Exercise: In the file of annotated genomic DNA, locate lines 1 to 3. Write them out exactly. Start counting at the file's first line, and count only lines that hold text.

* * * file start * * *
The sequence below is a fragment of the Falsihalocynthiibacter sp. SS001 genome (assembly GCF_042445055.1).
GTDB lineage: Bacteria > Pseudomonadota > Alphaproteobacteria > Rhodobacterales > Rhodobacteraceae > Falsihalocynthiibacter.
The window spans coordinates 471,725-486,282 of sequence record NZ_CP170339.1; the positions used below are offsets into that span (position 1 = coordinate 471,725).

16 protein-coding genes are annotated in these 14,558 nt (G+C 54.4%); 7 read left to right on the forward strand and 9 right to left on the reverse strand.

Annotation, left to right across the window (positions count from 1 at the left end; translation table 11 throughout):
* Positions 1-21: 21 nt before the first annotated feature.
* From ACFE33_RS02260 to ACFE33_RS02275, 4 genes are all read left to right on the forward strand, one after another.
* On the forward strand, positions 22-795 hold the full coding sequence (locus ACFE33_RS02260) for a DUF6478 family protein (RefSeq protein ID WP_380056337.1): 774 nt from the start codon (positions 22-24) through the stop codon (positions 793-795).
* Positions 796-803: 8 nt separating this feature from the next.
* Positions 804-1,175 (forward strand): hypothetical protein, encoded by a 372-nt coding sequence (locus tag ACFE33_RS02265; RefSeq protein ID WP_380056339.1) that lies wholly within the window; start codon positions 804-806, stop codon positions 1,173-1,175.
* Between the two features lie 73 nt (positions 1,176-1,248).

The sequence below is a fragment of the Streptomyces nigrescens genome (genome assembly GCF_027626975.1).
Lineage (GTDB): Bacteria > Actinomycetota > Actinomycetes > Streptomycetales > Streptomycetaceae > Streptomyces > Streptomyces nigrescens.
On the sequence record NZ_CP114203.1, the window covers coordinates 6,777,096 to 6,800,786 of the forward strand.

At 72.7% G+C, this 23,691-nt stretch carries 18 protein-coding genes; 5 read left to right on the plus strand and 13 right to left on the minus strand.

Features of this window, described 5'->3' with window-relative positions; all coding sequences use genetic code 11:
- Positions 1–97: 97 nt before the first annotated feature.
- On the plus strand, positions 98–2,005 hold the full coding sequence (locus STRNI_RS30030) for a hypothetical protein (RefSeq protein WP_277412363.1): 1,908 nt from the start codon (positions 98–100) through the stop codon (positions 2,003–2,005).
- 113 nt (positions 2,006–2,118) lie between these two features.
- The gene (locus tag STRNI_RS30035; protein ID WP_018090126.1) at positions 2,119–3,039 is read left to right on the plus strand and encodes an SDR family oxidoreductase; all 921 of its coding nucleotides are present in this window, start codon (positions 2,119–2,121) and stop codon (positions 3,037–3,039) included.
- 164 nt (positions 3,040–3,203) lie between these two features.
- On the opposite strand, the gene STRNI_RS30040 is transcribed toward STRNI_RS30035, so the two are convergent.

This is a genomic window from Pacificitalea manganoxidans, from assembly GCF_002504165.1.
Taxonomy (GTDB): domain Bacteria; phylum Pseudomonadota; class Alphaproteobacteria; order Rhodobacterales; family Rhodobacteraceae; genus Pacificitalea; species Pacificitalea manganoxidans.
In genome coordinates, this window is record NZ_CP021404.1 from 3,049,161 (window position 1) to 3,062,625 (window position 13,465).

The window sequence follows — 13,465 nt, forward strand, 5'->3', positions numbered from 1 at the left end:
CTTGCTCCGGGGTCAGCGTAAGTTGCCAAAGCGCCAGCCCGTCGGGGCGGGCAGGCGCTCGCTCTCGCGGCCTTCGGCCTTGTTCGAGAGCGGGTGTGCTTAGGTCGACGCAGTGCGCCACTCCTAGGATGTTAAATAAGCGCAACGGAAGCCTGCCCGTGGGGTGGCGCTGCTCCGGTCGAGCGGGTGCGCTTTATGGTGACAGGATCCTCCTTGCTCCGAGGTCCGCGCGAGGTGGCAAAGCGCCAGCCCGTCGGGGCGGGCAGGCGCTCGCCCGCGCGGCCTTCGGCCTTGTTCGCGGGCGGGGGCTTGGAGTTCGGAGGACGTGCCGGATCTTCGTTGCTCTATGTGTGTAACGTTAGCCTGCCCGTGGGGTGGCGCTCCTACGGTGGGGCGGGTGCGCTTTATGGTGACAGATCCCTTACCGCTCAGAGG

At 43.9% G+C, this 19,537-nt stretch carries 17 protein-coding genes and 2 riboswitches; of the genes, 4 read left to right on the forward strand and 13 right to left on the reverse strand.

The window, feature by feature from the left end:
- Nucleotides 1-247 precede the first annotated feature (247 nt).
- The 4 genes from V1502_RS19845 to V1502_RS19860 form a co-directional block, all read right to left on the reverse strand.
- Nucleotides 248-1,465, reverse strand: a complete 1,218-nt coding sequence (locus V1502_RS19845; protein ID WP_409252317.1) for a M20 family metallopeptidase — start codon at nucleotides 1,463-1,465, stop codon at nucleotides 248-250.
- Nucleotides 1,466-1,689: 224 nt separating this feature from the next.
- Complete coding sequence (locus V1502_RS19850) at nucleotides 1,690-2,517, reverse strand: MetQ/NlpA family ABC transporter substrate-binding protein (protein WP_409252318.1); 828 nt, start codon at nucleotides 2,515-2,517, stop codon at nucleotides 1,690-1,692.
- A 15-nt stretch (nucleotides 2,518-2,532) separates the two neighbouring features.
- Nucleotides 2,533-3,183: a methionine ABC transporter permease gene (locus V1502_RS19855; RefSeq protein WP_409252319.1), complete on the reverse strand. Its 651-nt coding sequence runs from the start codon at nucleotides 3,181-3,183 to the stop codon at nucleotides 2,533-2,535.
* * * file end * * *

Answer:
The sequence below is a fragment of the Falsihalocynthiibacter sp. SS001 genome (assembly GCF_042445055.1).
GTDB lineage: Bacteria > Pseudomonadota > Alphaproteobacteria > Rhodobacterales > Rhodobacteraceae > Falsihalocynthiibacter.
The window spans coordinates 471,725-486,282 of sequence record NZ_CP170339.1; the positions used below are offsets into that span (position 1 = coordinate 471,725).